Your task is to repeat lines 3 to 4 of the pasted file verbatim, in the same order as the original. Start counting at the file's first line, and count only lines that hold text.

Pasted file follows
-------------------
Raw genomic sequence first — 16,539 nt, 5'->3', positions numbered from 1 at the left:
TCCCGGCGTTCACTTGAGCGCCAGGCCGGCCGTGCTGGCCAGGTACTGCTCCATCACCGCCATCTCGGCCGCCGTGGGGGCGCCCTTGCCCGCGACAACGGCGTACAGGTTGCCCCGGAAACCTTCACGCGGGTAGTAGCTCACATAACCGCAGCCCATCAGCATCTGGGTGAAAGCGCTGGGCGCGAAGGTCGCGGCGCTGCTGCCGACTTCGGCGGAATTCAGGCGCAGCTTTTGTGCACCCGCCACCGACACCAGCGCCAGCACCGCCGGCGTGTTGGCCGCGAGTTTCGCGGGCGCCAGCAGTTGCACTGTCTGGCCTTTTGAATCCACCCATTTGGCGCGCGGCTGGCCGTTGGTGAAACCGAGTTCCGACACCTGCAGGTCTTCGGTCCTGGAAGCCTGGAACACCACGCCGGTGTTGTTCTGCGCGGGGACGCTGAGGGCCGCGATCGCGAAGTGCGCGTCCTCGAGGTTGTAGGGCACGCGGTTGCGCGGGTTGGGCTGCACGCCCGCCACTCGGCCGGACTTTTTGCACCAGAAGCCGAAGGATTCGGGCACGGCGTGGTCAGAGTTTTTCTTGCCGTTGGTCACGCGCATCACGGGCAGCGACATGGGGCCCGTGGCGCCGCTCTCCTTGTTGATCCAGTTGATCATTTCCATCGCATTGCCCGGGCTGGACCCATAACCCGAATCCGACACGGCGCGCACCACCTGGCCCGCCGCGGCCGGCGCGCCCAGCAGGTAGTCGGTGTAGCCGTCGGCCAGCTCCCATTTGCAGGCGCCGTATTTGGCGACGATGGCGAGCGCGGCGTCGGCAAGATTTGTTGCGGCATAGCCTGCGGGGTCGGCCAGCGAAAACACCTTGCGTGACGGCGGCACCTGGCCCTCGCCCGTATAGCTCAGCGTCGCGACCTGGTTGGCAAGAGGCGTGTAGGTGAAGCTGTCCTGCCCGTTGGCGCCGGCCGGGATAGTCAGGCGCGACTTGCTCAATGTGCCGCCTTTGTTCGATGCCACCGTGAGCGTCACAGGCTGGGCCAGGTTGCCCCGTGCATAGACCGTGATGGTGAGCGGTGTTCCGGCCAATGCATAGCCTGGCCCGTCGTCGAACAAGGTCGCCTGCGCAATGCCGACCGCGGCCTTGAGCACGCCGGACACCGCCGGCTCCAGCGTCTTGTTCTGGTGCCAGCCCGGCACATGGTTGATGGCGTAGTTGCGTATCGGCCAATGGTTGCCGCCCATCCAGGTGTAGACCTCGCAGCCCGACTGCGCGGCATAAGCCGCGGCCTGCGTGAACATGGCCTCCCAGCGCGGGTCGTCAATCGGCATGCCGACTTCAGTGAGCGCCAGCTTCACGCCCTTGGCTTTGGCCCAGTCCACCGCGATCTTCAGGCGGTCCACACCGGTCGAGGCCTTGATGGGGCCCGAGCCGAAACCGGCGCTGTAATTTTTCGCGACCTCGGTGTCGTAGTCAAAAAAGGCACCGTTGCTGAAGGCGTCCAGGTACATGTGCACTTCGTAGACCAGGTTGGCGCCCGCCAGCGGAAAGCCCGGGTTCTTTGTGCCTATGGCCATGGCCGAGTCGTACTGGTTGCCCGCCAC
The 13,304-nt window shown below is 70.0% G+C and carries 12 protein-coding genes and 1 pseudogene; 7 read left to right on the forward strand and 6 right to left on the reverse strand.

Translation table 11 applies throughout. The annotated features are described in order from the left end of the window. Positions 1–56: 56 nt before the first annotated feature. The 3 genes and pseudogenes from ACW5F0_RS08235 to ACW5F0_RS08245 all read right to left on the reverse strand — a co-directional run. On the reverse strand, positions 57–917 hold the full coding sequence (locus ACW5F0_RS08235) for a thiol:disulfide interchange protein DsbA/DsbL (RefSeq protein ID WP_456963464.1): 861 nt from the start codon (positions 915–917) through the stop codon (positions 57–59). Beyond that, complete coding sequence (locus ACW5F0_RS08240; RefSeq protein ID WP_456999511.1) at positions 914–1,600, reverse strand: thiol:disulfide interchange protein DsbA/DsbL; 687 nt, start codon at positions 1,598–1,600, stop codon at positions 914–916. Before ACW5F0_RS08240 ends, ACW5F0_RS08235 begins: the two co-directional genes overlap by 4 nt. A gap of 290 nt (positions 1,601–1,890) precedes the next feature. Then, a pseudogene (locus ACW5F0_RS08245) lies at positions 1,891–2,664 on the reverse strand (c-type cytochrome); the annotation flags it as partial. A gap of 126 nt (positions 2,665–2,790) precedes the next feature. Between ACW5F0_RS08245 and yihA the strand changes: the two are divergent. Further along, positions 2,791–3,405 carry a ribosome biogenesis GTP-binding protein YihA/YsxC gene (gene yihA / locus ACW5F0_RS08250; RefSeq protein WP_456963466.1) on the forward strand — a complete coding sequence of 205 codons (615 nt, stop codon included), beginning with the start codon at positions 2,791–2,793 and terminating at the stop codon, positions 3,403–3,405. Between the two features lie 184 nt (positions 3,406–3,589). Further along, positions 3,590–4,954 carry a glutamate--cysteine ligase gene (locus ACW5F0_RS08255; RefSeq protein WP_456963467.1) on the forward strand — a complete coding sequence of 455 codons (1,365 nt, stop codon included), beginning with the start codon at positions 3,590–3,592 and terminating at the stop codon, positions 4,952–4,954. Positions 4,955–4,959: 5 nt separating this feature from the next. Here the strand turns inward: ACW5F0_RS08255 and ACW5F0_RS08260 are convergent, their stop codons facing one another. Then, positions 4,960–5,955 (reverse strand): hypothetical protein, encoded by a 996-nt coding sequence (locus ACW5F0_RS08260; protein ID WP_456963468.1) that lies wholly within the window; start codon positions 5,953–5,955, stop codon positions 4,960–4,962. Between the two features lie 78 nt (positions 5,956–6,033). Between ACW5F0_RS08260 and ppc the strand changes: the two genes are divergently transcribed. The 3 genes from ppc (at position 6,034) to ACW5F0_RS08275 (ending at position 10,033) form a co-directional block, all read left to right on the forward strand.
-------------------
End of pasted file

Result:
The 13,304-nt window shown below is 70.0% G+C and carries 12 protein-coding genes and 1 pseudogene; 7 read left to right on the forward strand and 6 right to left on the reverse strand.

Translation table 11 applies throughout. The annotated features are described in order from the left end of the window. Positions 1–56: 56 nt before the first annotated feature. The 3 genes and pseudogenes from ACW5F0_RS08235 to ACW5F0_RS08245 all read right to left on the reverse strand — a co-directional run. On the reverse strand, positions 57–917 hold the full coding sequence (locus ACW5F0_RS08235) for a thiol:disulfide interchange protein DsbA/DsbL (RefSeq protein ID WP_456963464.1): 861 nt from the start codon (positions 915–917) through the stop codon (positions 57–59). Beyond that, complete coding sequence (locus ACW5F0_RS08240; RefSeq protein ID WP_456999511.1) at positions 914–1,600, reverse strand: thiol:disulfide interchange protein DsbA/DsbL; 687 nt, start codon at positions 1,598–1,600, stop codon at positions 914–916. Before ACW5F0_RS08240 ends, ACW5F0_RS08235 begins: the two co-directional genes overlap by 4 nt. A gap of 290 nt (positions 1,601–1,890) precedes the next feature. Then, a pseudogene (locus ACW5F0_RS08245) lies at positions 1,891–2,664 on the reverse strand (c-type cytochrome); the annotation flags it as partial. A gap of 126 nt (positions 2,665–2,790) precedes the next feature. Between ACW5F0_RS08245 and yihA the strand changes: the two are divergent. Further along, positions 2,791–3,405 carry a ribosome biogenesis GTP-binding protein YihA/YsxC gene (gene yihA / locus ACW5F0_RS08250; RefSeq protein WP_456963466.1) on the forward strand — a complete coding sequence of 205 codons (615 nt, stop codon included), beginning with the start codon at positions 2,791–2,793 and terminating at the stop codon, positions 3,403–3,405. Between the two features lie 184 nt (positions 3,406–3,589). Further along, positions 3,590–4,954 carry a glutamate--cysteine ligase gene (locus ACW5F0_RS08255; RefSeq protein WP_456963467.1) on the forward strand — a complete coding sequence of 455 codons (1,365 nt, stop codon included), beginning with the start codon at positions 3,590–3,592 and terminating at the stop codon, positions 4,952–4,954. Positions 4,955–4,959: 5 nt separating this feature from the next. Here the strand turns inward: ACW5F0_RS08255 and ACW5F0_RS08260 are convergent, their stop codons facing one another. Then, positions 4,960–5,955 (reverse strand): hypothetical protein, encoded by a 996-nt coding sequence (locus ACW5F0_RS08260; protein ID WP_456963468.1) that lies wholly within the window; start codon positions 5,953–5,955, stop codon positions 4,960–4,962. Between the two features lie 78 nt (positions 5,956–6,033). Between ACW5F0_RS08260 and ppc the strand changes: the two genes are divergently transcribed. The 3 genes from ppc (at position 6,034) to ACW5F0_RS08275 (ending at position 10,033) form a co-directional block, all read left to right on the forward strand.